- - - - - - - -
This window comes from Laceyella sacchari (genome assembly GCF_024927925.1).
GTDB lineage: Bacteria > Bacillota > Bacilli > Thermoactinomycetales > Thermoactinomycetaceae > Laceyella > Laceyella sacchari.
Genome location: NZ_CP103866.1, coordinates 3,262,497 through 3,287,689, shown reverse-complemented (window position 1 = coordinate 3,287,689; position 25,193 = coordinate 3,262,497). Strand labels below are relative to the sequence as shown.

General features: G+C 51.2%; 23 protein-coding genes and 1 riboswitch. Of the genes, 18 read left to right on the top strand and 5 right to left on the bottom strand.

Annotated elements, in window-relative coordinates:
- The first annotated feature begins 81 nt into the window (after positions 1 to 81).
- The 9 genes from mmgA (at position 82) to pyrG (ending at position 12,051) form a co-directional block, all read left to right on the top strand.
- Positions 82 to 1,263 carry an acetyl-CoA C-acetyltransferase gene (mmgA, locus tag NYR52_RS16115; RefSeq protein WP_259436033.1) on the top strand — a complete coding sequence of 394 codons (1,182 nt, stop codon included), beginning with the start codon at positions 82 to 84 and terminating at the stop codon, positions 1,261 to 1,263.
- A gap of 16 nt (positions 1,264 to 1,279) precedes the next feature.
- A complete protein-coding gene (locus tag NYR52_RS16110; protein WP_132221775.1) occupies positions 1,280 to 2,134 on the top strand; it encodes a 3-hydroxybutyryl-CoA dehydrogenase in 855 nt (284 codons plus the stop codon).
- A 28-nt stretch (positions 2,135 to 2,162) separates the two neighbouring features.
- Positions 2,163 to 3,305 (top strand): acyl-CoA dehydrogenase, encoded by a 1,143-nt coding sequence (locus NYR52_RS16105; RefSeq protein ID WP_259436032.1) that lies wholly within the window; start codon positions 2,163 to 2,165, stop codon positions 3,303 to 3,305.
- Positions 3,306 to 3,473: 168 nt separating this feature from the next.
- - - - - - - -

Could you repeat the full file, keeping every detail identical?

This window comes from Laceyella sacchari (genome assembly GCF_024927925.1).
GTDB lineage: Bacteria > Bacillota > Bacilli > Thermoactinomycetales > Thermoactinomycetaceae > Laceyella > Laceyella sacchari.
Genome location: NZ_CP103866.1, coordinates 3,262,497 through 3,287,689, shown reverse-complemented (window position 1 = coordinate 3,287,689; position 25,193 = coordinate 3,262,497). Strand labels below are relative to the sequence as shown.

General features: G+C 51.2%; 23 protein-coding genes and 1 riboswitch. Of the genes, 18 read left to right on the top strand and 5 right to left on the bottom strand.

Annotated elements, in window-relative coordinates:
- The first annotated feature begins 81 nt into the window (after positions 1 to 81).
- The 9 genes from mmgA (at position 82) to pyrG (ending at position 12,051) form a co-directional block, all read left to right on the top strand.
- Positions 82 to 1,263 carry an acetyl-CoA C-acetyltransferase gene (mmgA, locus tag NYR52_RS16115; RefSeq protein WP_259436033.1) on the top strand — a complete coding sequence of 394 codons (1,182 nt, stop codon included), beginning with the start codon at positions 82 to 84 and terminating at the stop codon, positions 1,261 to 1,263.
- A gap of 16 nt (positions 1,264 to 1,279) precedes the next feature.
- A complete protein-coding gene (locus tag NYR52_RS16110; protein WP_132221775.1) occupies positions 1,280 to 2,134 on the top strand; it encodes a 3-hydroxybutyryl-CoA dehydrogenase in 855 nt (284 codons plus the stop codon).
- A 28-nt stretch (positions 2,135 to 2,162) separates the two neighbouring features.
- Positions 2,163 to 3,305 (top strand): acyl-CoA dehydrogenase, encoded by a 1,143-nt coding sequence (locus NYR52_RS16105; RefSeq protein ID WP_259436032.1) that lies wholly within the window; start codon positions 2,163 to 2,165, stop codon positions 3,303 to 3,305.
- Positions 3,306 to 3,473: 168 nt separating this feature from the next.